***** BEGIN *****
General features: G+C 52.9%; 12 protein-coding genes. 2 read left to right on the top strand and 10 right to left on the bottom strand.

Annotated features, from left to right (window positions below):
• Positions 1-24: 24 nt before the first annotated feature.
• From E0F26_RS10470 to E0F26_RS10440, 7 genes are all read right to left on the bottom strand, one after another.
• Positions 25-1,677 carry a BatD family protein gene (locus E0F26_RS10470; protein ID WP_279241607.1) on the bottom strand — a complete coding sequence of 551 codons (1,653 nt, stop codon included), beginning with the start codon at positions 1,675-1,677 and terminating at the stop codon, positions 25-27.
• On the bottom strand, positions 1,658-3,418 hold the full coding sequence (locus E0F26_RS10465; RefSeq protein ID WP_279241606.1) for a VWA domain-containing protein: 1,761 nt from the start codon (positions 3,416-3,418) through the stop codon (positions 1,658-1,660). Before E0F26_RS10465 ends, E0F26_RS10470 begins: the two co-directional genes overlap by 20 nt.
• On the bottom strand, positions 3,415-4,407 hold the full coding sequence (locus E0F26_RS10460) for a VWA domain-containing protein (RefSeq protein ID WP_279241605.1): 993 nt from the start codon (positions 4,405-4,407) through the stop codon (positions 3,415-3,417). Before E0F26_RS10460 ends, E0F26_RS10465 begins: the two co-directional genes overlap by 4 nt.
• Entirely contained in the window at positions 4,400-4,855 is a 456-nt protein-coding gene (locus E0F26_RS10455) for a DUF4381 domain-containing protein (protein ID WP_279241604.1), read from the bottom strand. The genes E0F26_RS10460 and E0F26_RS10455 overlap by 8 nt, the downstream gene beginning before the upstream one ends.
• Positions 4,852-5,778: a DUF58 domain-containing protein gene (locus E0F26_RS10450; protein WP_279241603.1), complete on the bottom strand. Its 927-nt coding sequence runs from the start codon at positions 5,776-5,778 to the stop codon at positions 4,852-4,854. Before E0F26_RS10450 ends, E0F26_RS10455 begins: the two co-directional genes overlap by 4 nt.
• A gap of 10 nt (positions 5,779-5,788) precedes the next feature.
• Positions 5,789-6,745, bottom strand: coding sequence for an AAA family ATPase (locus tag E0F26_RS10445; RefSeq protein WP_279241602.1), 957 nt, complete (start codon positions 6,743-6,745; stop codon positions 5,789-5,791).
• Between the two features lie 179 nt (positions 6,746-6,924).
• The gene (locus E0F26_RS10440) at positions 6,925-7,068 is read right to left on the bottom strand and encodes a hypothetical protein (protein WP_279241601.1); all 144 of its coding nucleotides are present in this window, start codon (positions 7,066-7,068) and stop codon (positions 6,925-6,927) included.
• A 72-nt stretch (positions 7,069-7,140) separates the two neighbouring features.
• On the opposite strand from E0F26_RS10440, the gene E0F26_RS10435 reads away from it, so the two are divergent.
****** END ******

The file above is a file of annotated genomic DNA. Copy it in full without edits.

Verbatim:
General features: G+C 52.9%; 12 protein-coding genes. 2 read left to right on the top strand and 10 right to left on the bottom strand.

Annotated features, from left to right (window positions below):
• Positions 1-24: 24 nt before the first annotated feature.
• From E0F26_RS10470 to E0F26_RS10440, 7 genes are all read right to left on the bottom strand, one after another.
• Positions 25-1,677 carry a BatD family protein gene (locus E0F26_RS10470; protein ID WP_279241607.1) on the bottom strand — a complete coding sequence of 551 codons (1,653 nt, stop codon included), beginning with the start codon at positions 1,675-1,677 and terminating at the stop codon, positions 25-27.
• On the bottom strand, positions 1,658-3,418 hold the full coding sequence (locus E0F26_RS10465; RefSeq protein ID WP_279241606.1) for a VWA domain-containing protein: 1,761 nt from the start codon (positions 3,416-3,418) through the stop codon (positions 1,658-1,660). Before E0F26_RS10465 ends, E0F26_RS10470 begins: the two co-directional genes overlap by 20 nt.
• On the bottom strand, positions 3,415-4,407 hold the full coding sequence (locus E0F26_RS10460) for a VWA domain-containing protein (RefSeq protein ID WP_279241605.1): 993 nt from the start codon (positions 4,405-4,407) through the stop codon (positions 3,415-3,417). Before E0F26_RS10460 ends, E0F26_RS10465 begins: the two co-directional genes overlap by 4 nt.
• Entirely contained in the window at positions 4,400-4,855 is a 456-nt protein-coding gene (locus E0F26_RS10455) for a DUF4381 domain-containing protein (protein ID WP_279241604.1), read from the bottom strand. The genes E0F26_RS10460 and E0F26_RS10455 overlap by 8 nt, the downstream gene beginning before the upstream one ends.
• Positions 4,852-5,778: a DUF58 domain-containing protein gene (locus E0F26_RS10450; protein WP_279241603.1), complete on the bottom strand. Its 927-nt coding sequence runs from the start codon at positions 5,776-5,778 to the stop codon at positions 4,852-4,854. Before E0F26_RS10450 ends, E0F26_RS10455 begins: the two co-directional genes overlap by 4 nt.
• A gap of 10 nt (positions 5,779-5,788) precedes the next feature.
• Positions 5,789-6,745, bottom strand: coding sequence for an AAA family ATPase (locus tag E0F26_RS10445; RefSeq protein WP_279241602.1), 957 nt, complete (start codon positions 6,743-6,745; stop codon positions 5,789-5,791).
• Between the two features lie 179 nt (positions 6,746-6,924).
• The gene (locus E0F26_RS10440) at positions 6,925-7,068 is read right to left on the bottom strand and encodes a hypothetical protein (protein WP_279241601.1); all 144 of its coding nucleotides are present in this window, start codon (positions 7,066-7,068) and stop codon (positions 6,925-6,927) included.
• A 72-nt stretch (positions 7,069-7,140) separates the two neighbouring features.
• On the opposite strand from E0F26_RS10440, the gene E0F26_RS10435 reads away from it, so the two are divergent.